Friday, October 27, 2006

The Six Burdens of Sanity

Orcinus found this on the web:
"Sanity," says Akhtar, "has its own burdens, and fundamentalism is the treatment for those burdens." His argument spins on six specific burdens of sanity:

-- Factual uncertainty: the need to carry on even when we don't know all the facts
-- Conceptual complexity: Our ability to interpret the world, and choose our path among many
-- Moral ambiguity: There are almost no one-size-fits-all laws and rules. How do we make the punishment suit the crime?
-- Cultural impurity: Human culture is a mix of many influences, which can make establishing one's own identity difficult
-- Personal responsibility: Sometimes, shit happens. Sometimes, it's our fault. How do we accurately assign responsibility?
-- The confrontation of our own mortality: Death comes to us all, though we almost compulsively deny it.
It goes on to explain how there are normal ways of relieving these burdens, but when those are unavailable, one will turn to the fundamentalist solutions to these problems.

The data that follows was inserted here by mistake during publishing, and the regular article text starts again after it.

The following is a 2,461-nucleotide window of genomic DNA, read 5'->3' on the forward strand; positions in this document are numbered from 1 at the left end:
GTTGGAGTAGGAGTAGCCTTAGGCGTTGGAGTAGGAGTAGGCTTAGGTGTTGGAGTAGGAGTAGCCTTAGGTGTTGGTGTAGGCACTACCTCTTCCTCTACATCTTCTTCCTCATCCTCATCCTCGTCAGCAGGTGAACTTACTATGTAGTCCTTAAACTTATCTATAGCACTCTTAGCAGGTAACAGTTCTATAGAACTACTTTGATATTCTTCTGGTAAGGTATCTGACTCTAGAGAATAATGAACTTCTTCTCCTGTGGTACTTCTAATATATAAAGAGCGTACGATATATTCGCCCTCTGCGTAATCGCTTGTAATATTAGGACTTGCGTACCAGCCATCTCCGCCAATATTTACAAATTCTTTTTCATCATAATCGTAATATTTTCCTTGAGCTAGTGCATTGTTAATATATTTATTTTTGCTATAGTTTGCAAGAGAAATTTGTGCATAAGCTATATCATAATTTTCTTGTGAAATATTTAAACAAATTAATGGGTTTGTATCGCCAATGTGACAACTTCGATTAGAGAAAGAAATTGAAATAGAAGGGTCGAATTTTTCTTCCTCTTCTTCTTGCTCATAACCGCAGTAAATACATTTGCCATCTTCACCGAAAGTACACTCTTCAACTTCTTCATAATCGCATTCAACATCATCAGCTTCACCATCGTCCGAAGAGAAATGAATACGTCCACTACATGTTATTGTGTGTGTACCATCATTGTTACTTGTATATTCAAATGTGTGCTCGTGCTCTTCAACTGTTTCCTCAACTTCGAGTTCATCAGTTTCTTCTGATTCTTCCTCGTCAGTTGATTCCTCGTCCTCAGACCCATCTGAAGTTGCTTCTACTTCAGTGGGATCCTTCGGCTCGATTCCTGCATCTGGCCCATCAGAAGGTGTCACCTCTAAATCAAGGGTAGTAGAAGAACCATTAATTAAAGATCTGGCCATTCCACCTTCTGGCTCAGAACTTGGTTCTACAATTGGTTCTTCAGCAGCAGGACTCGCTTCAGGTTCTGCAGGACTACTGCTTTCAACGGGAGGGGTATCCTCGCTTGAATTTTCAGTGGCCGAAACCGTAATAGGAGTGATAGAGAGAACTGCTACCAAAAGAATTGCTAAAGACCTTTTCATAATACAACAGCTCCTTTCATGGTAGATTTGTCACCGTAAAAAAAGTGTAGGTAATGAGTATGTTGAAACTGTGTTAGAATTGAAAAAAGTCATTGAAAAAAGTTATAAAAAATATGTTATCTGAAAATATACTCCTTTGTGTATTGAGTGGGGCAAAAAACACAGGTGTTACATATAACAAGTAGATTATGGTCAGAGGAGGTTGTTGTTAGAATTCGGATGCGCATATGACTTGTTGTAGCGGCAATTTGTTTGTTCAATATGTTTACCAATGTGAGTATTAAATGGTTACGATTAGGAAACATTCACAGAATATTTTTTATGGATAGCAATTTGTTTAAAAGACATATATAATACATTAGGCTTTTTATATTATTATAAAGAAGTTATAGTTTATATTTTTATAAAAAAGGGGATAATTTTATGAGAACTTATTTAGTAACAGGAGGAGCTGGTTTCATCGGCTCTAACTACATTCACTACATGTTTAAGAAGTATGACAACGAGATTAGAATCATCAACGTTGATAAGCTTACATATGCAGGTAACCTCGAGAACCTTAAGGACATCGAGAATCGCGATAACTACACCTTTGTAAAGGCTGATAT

A lot has been written about the psychology of fundamentalism and authoritarianism, and rightly so. I think it is probably one of the most important psychological problems facing civilization today. Of course, the fundamentalists might think that skeptical pluralism is the main problem to be solved. Of course for a fundamentalist, all fundamentalists of a different kind must also be considered problems.

It's like the classic Steve Jackson Games' Illuminati: Liberal groups are opposed to conservative groups, and peaceful groups are opposed to violent groups, but all fanatical groups are opposed to all other fanatical groups.

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